When my wife and I visited the Russell Road Military Museum I found a number of vehicles that I could not immediately identify. One of them was what appeared to be a dune buggy with US Navy markings. I wondered what possible use could the US Navy have for these small vehicles. They looked like a cross between a go-kart and a dune buggy. And they sure looked like fun!
Below are the three pictures I took of these little vehicles.
As I said I had no idea what these little vehicles could have been used for other than some fun. A Google search for “Navy Dune Buggies: turned up some interesting info.
During the 1980’s these small vehicles were developed to be unmanned. They are in fact a kind of robot used for reconnaissance and surveillance. You can read more about them here. Teleoperated Dune Buggy
They were sometimes armed like this one below. A robot MG Carrier-just like a video game!
Apparently, they were intended for manned use as well. This one below is US Army and modified for a three-man crew.
Back in the 1960’s there was this silly TV show called “The Rat Patrol.” The Rat Patrol was built around the idea of two MG armed jeeps manned by Americans plus one British guy who represented the fact that the British were fighting the war in the North African desert way before we showed up with our cool 50 cal armed jeeps.
The premise seemed to be based on the British Long Range Commando groups that operated behind German-Italian lines. The Rat Patrol was the made for 60’s TV that made it look like we won the war with cool MG jeeps.
Yeah, I watched it. I was about 12 and it did have the value of featuring real WW2 equipment from time-to-time. This link will give you a good read on what the Rat Patrol was all about.
Seriously though, when I first laid eyes on the little dune buggies my first thought was some kind of upgraded Rat Patrol for the modern era. Turns out I was not far off.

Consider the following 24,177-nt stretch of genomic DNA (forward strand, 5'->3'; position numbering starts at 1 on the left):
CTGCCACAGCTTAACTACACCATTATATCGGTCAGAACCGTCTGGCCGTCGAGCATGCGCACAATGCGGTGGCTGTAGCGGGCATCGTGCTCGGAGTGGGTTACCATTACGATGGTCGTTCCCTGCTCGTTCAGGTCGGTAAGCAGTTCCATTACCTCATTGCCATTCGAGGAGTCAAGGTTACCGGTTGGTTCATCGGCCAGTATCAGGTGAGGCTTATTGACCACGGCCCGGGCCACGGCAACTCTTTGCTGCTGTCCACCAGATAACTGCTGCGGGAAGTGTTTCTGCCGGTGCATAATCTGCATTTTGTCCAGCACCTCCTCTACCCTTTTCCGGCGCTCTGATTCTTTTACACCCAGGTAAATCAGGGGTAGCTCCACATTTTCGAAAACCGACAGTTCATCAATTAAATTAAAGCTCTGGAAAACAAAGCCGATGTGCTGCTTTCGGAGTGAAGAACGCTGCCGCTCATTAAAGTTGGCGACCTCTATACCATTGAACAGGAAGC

Below is the first episode on Youtube if you’d like to see what the show was like. Notice the following if you do.
The German column in the first scenes is led my US M7 “Priests” self-propelled artillery-a 105mm artillery piece on a Sherman chassis. The next vehicles are US M3 Halftracks modified to look like the German Hanomag 251. Hauptmann Dietrich is leading the column. Although, the Germans always lose and don’t look real bright Dietrich was not the stereo-typical German (Nazi) officer. The war had been over for about 20 years and the West Germans were our allies which probably had something to do with the portrayal of the Germans (not all were Nazis). In some of the later episodes the Germans under Dietrich and the Rat Patrol boys actually join forces against mischievous Arabs that are not that friendly to either side.
A little later in the episode when the Rat Patrol returns to base you can see a couple of M-48 Patton tanks driving around. The M-48 was a 1950’s tank. After that scene the camera cuts away to show a parked M-4 Sherman. I guess the first season of the Rat Patrol was filmed in Spain so I suppose that both the M-48s and the Sherman were Spanish (as were the M7s and M3s).
Anyway, the show was not meant to be history but all the boys my age watched it and thought it was cool. Today it’s kind of fun to revisit and see some of the old equipment running around in a desert.
And apparently, our armed services still have vehicles not dissimilar to the Rat Patrol!